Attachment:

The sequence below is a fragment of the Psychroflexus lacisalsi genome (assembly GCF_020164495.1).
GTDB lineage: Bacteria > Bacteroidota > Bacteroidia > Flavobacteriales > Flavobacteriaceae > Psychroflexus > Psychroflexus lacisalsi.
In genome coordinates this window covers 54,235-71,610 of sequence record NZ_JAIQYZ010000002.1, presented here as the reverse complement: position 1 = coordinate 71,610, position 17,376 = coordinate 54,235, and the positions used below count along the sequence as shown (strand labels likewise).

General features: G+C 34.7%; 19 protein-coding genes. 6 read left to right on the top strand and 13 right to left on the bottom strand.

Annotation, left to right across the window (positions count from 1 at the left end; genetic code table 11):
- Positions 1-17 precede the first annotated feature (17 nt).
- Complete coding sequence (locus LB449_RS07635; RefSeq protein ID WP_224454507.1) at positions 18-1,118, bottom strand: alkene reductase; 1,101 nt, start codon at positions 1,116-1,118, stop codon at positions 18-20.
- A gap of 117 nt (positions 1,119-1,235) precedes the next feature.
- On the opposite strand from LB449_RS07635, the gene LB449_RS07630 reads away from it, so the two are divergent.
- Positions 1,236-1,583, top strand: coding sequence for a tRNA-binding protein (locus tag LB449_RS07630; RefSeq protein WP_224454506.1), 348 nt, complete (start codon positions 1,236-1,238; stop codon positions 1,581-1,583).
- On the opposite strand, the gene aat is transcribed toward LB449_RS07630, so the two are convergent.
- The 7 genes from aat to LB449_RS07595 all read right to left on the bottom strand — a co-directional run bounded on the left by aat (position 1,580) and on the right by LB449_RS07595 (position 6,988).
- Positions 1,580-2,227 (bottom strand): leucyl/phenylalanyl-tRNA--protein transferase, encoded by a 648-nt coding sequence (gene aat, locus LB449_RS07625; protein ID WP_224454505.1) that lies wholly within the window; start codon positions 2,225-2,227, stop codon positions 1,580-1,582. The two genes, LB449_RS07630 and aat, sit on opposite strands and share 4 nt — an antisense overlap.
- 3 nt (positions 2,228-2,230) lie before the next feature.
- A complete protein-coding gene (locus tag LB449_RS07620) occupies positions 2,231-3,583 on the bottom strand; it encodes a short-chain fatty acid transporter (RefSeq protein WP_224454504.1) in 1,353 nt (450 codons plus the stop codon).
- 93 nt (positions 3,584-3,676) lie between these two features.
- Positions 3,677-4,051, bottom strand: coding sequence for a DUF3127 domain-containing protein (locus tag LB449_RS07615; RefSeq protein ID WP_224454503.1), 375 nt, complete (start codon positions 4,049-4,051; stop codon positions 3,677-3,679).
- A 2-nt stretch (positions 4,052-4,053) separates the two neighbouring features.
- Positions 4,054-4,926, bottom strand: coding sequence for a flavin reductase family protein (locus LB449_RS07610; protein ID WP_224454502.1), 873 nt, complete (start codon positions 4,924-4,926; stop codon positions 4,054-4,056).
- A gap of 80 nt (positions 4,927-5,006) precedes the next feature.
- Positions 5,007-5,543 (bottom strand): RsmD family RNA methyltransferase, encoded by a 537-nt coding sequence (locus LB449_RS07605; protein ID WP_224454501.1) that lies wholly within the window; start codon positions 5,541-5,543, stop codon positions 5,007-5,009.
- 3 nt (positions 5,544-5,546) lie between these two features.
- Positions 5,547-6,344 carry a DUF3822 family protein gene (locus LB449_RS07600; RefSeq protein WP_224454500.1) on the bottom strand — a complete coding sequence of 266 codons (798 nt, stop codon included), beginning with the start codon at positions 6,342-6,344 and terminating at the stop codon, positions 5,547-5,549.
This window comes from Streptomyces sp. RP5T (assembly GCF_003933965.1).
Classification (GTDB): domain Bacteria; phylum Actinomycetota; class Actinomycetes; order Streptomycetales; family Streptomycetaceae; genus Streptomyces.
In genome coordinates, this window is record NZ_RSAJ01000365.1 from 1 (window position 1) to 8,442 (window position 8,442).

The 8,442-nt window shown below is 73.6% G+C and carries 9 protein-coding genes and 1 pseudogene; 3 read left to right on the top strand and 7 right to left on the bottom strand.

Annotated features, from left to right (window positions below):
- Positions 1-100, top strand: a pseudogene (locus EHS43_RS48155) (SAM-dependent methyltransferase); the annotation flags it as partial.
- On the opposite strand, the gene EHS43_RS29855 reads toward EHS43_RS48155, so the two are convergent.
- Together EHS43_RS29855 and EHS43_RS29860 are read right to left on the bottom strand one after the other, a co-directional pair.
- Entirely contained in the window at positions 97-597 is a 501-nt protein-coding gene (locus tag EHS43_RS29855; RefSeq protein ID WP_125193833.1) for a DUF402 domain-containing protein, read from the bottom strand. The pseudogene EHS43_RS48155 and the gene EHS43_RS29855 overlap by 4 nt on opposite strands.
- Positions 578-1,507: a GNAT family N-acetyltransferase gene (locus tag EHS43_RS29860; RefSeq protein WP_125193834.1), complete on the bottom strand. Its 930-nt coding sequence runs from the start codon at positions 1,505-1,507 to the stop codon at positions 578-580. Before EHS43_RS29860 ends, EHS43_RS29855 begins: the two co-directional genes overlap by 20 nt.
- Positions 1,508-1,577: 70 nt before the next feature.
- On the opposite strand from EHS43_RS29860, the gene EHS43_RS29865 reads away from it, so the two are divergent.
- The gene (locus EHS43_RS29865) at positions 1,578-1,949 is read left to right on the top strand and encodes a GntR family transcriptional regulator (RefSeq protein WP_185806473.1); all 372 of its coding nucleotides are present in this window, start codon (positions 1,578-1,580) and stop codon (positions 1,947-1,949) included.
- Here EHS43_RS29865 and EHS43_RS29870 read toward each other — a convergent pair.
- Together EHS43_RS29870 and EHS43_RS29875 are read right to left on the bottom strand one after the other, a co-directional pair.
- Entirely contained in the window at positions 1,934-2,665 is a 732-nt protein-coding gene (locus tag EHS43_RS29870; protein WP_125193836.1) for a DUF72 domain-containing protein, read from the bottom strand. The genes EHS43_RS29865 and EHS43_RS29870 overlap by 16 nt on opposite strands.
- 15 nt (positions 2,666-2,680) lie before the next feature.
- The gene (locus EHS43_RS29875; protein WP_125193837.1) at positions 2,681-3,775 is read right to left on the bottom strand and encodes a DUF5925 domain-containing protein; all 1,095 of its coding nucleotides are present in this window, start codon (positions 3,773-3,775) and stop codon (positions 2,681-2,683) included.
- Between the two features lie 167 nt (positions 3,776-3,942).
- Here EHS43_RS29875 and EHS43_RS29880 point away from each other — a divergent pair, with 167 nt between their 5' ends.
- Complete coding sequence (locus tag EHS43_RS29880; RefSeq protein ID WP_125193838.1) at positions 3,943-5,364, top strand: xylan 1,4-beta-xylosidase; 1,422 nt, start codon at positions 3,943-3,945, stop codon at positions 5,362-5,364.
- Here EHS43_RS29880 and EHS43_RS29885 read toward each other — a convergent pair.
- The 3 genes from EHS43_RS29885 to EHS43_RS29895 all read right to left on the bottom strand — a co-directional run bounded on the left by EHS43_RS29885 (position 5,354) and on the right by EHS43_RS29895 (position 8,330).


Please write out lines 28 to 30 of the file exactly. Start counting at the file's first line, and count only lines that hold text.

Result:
Annotated features, from left to right (window positions below):
- Positions 1-100, top strand: a pseudogene (locus EHS43_RS48155) (SAM-dependent methyltransferase); the annotation flags it as partial.
- On the opposite strand, the gene EHS43_RS29855 reads toward EHS43_RS48155, so the two are convergent.